Department of Psychology           

Professor William H. George

Research Interests

Currently, I am most active in research focusing on the influence of alcohol on sexual health behavior and related constructs. My work emphasizes the view that both alcohol expectancy theory and alcohol myopia theory are useful frameworks for understanding alcohol-involved sexual behaviors and consequences. Grounded in these theories, my colleagues, students and I conduct surveys and laboratory-based experiments examining the potentially disinhibiting effects of alcohol on sexual perception, sexual arousal, sexual aggression, and HIV/AIDS related sexual risk taking. Typically, these experiments involve assessment of individual differences including alcohol expectancies and drinking motives, administration of beverages, presentation of sexual or sexually aggressive stimuli, and assessment of sexual outcomes, such as arousal, perception, and likelihood of risk-taking. We presently have several manuscripts in preparation or under review, reporting findings from recently completed experiments. In a series of papers, we report that acute alcohol intoxication influences sexual arousal and sexual risk-taking decisions during a hypothetical encounter. In another series of papers, we report that acute intoxication also influences women’s reactions to a hypothetical date rape.

Another primary interest area concerns racism, ethnicity, and cultural factors broadly. A particular focus is how cultural factors and racial stereotypes interact with the above topics. For example, I am interested in how racial stereotypes influence sexual perceptions and victim-blaming in alcohol-related sexual assaults. In an earlier paper (George & Martinez, 2002), we found more victim-blaming about interracial than intra-racial rapes. In two recent papers, we report that sexual perceptions differ based on the race of the characters depicted in a first-date scenario and based on the characters’ alcohol consumption. These data have intensified my interest in racial stereotypes about sexuality and the perceptual consequences of such stereotypes.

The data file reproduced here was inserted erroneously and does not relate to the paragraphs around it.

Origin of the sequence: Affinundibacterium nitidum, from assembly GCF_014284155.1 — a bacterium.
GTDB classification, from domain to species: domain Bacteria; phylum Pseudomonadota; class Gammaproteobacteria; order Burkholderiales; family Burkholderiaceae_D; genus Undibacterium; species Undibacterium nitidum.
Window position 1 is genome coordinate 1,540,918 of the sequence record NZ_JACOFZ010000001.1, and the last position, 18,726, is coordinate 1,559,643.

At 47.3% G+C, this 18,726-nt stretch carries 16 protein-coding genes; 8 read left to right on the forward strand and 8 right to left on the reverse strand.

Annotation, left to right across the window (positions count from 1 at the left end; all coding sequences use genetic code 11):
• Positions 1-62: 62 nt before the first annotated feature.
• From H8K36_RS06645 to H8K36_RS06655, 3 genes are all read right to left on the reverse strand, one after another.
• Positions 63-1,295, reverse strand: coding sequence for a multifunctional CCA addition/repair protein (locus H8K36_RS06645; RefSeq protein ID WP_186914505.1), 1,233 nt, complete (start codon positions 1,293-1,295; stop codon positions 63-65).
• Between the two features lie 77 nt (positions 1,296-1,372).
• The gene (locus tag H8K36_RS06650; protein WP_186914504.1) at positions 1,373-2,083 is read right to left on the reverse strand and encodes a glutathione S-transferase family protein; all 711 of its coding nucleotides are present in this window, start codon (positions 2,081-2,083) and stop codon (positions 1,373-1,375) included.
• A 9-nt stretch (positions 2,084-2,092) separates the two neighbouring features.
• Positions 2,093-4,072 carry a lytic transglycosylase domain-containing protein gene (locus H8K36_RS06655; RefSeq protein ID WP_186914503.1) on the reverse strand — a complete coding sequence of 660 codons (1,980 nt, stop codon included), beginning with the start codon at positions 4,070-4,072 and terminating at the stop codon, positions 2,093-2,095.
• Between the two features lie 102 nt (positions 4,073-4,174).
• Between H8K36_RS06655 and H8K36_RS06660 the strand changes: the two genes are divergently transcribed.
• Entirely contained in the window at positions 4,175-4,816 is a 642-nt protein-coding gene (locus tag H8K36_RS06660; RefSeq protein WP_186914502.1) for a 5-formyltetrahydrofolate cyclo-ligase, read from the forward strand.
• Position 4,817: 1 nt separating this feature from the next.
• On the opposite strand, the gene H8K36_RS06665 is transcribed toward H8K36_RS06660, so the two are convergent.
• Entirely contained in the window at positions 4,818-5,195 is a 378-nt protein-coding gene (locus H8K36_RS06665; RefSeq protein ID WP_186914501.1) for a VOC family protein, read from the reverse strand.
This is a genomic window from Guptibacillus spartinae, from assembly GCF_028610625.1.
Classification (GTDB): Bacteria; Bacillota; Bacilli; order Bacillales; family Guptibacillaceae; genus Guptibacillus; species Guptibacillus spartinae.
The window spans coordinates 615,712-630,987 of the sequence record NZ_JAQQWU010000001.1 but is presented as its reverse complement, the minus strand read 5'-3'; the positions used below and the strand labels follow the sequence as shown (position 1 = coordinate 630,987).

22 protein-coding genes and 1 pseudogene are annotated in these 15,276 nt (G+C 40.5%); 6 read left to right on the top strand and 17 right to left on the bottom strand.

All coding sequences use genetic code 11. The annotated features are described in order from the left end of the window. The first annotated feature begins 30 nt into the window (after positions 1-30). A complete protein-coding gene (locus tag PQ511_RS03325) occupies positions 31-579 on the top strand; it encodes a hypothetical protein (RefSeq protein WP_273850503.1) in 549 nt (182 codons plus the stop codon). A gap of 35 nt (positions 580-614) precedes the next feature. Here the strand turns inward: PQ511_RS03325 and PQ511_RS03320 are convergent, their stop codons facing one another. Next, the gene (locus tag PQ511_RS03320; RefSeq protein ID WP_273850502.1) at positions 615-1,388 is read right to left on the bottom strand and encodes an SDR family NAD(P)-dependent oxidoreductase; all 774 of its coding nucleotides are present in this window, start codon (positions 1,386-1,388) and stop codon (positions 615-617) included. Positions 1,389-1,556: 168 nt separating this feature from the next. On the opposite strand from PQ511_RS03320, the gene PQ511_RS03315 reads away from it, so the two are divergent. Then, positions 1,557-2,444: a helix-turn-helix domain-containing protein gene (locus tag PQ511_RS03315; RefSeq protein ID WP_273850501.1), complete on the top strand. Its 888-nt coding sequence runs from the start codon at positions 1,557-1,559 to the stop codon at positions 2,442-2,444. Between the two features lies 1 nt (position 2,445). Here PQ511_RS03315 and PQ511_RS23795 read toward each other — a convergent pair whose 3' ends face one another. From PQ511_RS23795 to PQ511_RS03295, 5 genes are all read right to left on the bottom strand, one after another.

My secondary areas of interest include theories and therapies pertaining to addictions – especially Relapse Prevention applications; sex offenders; and the adult sexuality of survivors of child sexual abuse. We continue to find that prior child sexual abuse and adolescent/adult sexual assault experiences affect how women respond to laboratory situations involving sexuality – both sexual assault and sexual risk-taking situations. We are investigating this finding in further depth.

Curriculum Vitae


University of Washington

Department of Psychology

Box 351525

Seattle, WA 98195

Phone: (206) 543-6792